The second quarter brought few smiles to lumber manufacturers and timber harvesters as weak lumber pricing and a lagging housing industry continued to take their toll. Of the major companies that report financial results, only one improved its earnings for the April-June period.
"The U.S. economy remains in an unsettled state that requires companies to be extremely agile to respond to wide swings in demand," said Louisiana-Pacific Corp. CEO Rick Frost in comments on LP's financial report–comments that many other executives echoed in their own earnings announcements. "For housing, there is growing agreement that the timing and strength of the recovery will be determined by the change in the inventory of vacant homes for sale and household formations enabled by job recovery."
While lack of residential construction activity did major harm to those in the lumber manufacturing industry, offshore demand for logs and lumber provided some cushion.
"Offshore markets remained strong," said Canfor in a statement with its quarterly results. "In China, the concrete forming, remanufacture and wood frame construction sectors continued to increase their consumption of [British Columbia] lumber." Canfor suffered an 18.9% decline in net earnings, to finish at C$26.2 million (US$27 million). It was among the lowest declines seen. The company also recorded a 2.5% decline in sales.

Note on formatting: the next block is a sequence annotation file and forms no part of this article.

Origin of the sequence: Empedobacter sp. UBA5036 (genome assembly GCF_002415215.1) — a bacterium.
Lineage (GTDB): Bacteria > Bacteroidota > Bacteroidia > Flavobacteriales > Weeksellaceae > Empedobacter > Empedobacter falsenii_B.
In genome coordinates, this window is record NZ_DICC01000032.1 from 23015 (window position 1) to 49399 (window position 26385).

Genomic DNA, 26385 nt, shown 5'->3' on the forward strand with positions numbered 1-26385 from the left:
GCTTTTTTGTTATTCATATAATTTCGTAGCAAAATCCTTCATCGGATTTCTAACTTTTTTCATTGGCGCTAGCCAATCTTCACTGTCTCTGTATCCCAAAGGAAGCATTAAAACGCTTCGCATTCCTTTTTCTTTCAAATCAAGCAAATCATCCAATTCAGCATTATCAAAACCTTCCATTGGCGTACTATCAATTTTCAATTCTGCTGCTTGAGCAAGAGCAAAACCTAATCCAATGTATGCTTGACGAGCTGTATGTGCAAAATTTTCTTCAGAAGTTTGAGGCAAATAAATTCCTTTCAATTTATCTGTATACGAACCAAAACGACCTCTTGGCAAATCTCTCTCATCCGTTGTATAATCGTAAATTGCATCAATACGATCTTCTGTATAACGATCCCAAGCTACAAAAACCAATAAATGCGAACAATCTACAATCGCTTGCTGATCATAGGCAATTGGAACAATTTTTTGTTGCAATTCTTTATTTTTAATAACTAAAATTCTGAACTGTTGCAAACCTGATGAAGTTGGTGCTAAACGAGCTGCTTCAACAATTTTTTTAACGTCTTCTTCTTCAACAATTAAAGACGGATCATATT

Among the companies covered, West Fraser Timber took the biggest hit with an 85% decline in net earnings, while Ainsworth saw sales plummet 24.4%. Five companies reported operating income swung into the red, while two more remained in the red.
Companies are not optimistic about the remainder of 2011 and beyond, and it's all tied to residential construction activity.
"For the remainder of 2011, we expect the demand for residential construction to remain depressed as excess housing inventory levels, a weak labor market, competition from distressed home sales, and restrictive lending conditions for both home buyers and builders persist," Boise Cascade predicted.